Once you’ve decided where you’re going to be studying, the next biggest decision if where you’re going to live.
Most (but not all) students will choose to live in traditional halls of residence for their first year, but this isn’t always the case, with some choosing to live in a privately rented house, a purpose-built student flat or even to stay at home. Here a quick guide to some of the main options.
The halls which are managed by your uni are the most popular option for first years, and you can see why.
They’re a great opportunity to make friends, and many people wind up living with their first-year flatmates in the years to come too.
They’re also usually either right in the city center or on the uni campus itself, which means you should be within a handy distance of your lectures (as well as many nights out!).
Finally, halls are often the perfect way to ease yourself into living away from home, as while you will have your own independence, you don’t have to jump straight into dealing with landlords, rent, and bills and many will have on-site catering as well.
There’s an increasing number of purpose-built student flats popping up in university towns around the UK, which are very similar to uni halls.
They’re often a lot nicer than halls, with more facilities on-site, but you’ll be dealing with a private landlord and rents will probably be higher and you might have to pay your own bills.
Check out this post from LandlordZone for more information on why these purpose-built options are growing in popularity.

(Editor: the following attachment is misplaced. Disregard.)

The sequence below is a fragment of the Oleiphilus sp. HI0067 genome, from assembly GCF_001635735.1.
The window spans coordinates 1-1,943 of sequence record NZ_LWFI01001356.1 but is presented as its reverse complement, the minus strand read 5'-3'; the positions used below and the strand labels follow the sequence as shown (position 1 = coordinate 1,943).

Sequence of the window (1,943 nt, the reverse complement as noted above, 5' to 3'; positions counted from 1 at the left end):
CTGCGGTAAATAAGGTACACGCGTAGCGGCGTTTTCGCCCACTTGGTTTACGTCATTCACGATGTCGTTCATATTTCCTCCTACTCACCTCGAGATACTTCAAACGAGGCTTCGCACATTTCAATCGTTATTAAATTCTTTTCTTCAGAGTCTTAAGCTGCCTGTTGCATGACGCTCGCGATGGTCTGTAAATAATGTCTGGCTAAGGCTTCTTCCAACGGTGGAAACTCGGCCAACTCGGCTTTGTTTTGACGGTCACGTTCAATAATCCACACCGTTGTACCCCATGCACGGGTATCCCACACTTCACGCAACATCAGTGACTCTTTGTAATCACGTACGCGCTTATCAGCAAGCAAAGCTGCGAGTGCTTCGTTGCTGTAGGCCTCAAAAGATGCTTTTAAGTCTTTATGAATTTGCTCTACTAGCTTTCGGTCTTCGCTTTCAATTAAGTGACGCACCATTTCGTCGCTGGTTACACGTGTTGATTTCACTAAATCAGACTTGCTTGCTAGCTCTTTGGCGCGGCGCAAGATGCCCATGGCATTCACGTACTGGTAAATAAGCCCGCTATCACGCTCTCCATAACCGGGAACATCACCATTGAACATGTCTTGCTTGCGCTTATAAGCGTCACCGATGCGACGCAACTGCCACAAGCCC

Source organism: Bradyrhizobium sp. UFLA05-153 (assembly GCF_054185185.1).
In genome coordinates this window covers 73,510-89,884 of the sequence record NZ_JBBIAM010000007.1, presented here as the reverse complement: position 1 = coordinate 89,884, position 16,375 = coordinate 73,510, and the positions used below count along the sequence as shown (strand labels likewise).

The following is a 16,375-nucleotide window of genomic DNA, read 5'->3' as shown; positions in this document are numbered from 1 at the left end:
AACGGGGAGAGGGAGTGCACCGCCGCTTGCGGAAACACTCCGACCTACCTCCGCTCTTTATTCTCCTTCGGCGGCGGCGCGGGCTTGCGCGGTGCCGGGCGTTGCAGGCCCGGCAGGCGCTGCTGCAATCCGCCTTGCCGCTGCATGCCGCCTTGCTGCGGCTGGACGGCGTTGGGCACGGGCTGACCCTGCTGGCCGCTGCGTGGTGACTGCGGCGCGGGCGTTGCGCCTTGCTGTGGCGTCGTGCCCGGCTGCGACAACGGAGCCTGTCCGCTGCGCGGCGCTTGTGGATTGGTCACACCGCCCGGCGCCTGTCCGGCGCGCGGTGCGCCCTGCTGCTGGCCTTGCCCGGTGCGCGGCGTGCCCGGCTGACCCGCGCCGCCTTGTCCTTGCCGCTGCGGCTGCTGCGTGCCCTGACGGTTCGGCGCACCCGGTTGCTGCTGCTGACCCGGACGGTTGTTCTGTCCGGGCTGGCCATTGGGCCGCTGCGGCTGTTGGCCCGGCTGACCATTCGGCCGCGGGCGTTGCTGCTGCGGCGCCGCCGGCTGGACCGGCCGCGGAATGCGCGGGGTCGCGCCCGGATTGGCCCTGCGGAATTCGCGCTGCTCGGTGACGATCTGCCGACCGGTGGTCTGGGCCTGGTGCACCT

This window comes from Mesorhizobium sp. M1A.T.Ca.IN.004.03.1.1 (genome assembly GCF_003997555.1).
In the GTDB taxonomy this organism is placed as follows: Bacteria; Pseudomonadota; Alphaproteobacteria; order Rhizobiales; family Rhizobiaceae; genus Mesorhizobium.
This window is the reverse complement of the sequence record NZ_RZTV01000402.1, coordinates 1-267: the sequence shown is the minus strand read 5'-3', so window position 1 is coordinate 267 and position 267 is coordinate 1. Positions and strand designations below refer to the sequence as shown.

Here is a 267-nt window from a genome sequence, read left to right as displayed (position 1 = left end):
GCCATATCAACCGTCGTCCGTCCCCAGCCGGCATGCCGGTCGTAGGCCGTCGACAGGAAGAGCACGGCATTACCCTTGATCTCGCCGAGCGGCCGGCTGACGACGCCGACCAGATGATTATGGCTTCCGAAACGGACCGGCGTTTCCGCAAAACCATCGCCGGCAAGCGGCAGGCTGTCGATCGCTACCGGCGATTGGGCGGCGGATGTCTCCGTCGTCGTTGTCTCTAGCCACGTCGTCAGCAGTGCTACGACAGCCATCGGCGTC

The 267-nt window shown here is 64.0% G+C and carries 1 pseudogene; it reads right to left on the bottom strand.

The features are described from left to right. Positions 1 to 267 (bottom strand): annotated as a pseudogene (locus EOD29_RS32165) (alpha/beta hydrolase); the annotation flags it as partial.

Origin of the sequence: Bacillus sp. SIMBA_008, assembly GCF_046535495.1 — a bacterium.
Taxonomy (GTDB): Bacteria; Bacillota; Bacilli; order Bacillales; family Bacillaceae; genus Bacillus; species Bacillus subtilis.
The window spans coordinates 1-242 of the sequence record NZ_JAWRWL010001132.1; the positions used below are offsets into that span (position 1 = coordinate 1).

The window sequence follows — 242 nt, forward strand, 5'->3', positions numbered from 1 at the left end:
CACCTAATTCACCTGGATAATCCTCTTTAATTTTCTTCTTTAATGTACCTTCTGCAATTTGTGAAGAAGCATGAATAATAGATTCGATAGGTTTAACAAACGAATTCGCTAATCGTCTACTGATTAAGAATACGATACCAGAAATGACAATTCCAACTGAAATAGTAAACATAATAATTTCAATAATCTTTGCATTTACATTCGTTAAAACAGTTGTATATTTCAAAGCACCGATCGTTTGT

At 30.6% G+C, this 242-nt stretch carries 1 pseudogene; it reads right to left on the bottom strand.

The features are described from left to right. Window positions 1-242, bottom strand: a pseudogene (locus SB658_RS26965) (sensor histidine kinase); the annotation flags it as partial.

The idea of living in halls is enough to put some people off coming to university altogether, especially if having your own space is important to you.
On the other hand, many people have this choice made for them, perhaps if they’ve got into their course through clearing and all of the places at halls have been taken.
Either way, living in a private house definitely has its benefits, especially as you can choose who you’re going to be living with.
According to Mighty Student Living, a lot of their tenants appreciate having their own space, and their rooms are usually a lot more spacious than you would find in uni halls.
On the other hand, there are some negatives, perhaps the biggest of which is that you’re going to be dealing with a landlord, who is notorious for taking advantage of naïve students.
(Here a list of some of the most common problems that people have with student landlord as well as how you can deal with them.)
Living at Home
Obviously, this isn’t an option for everybody, but if you do live at home, you’ll be considerably lowering your costs.
This aside, many people don’t necessarily want to leave the comforts of the home straight away.
One negative is that you might find it harder to make friends with your fellow students, but as well as your lectures and seminars, there are loads of university events and societies and clubs that you can join to try and make friends.